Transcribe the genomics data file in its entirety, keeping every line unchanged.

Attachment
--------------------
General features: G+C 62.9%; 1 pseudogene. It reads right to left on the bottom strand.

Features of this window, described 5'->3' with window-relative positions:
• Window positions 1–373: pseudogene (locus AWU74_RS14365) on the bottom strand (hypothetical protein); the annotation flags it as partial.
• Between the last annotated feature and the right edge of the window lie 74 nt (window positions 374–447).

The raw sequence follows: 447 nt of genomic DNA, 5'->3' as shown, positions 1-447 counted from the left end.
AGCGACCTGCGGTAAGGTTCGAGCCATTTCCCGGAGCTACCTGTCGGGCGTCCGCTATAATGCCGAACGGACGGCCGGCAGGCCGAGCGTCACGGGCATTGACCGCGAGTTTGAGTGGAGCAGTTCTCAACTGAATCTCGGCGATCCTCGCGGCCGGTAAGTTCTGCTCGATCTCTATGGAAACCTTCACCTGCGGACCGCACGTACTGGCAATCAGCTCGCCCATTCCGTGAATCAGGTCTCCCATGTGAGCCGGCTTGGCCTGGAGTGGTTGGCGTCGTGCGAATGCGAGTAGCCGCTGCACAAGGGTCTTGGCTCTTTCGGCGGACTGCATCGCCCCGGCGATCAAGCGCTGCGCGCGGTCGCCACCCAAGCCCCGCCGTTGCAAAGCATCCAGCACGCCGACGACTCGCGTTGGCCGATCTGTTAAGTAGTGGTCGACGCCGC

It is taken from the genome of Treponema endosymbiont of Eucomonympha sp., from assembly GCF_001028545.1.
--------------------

General features: G+C 62.9%; 1 pseudogene. It reads right to left on the bottom strand.

Features of this window, described 5'->3' with window-relative positions:
• Window positions 1–373: pseudogene (locus AWU74_RS14365) on the bottom strand (hypothetical protein); the annotation flags it as partial.
• Between the last annotated feature and the right edge of the window lie 74 nt (window positions 374–447).

The raw sequence follows: 447 nt of genomic DNA, 5'->3' as shown, positions 1-447 counted from the left end.
AGCGACCTGCGGTAAGGTTCGAGCCATTTCCCGGAGCTACCTGTCGGGCGTCCGCTATAATGCCGAACGGACGGCCGGCAGGCCGAGCGTCACGGGCATTGACCGCGAGTTTGAGTGGAGCAGTTCTCAACTGAATCTCGGCGATCCTCGCGGCCGGTAAGTTCTGCTCGATCTCTATGGAAACCTTCACCTGCGGACCGCACGTACTGGCAATCAGCTCGCCCATTCCGTGAATCAGGTCTCCCATGTGAGCCGGCTTGGCCTGGAGTGGTTGGCGTCGTGCGAATGCGAGTAGCCGCTGCACAAGGGTCTTGGCTCTTTCGGCGGACTGCATCGCCCCGGCGATCAAGCGCTGCGCGCGGTCGCCACCCAAGCCCCGCCGTTGCAAAGCATCCAGCACGCCGACGACTCGCGTTGGCCGATCTGTTAAGTAGTGGTCGACGCCGC

It is taken from the genome of Treponema endosymbiont of Eucomonympha sp., from assembly GCF_001028545.1.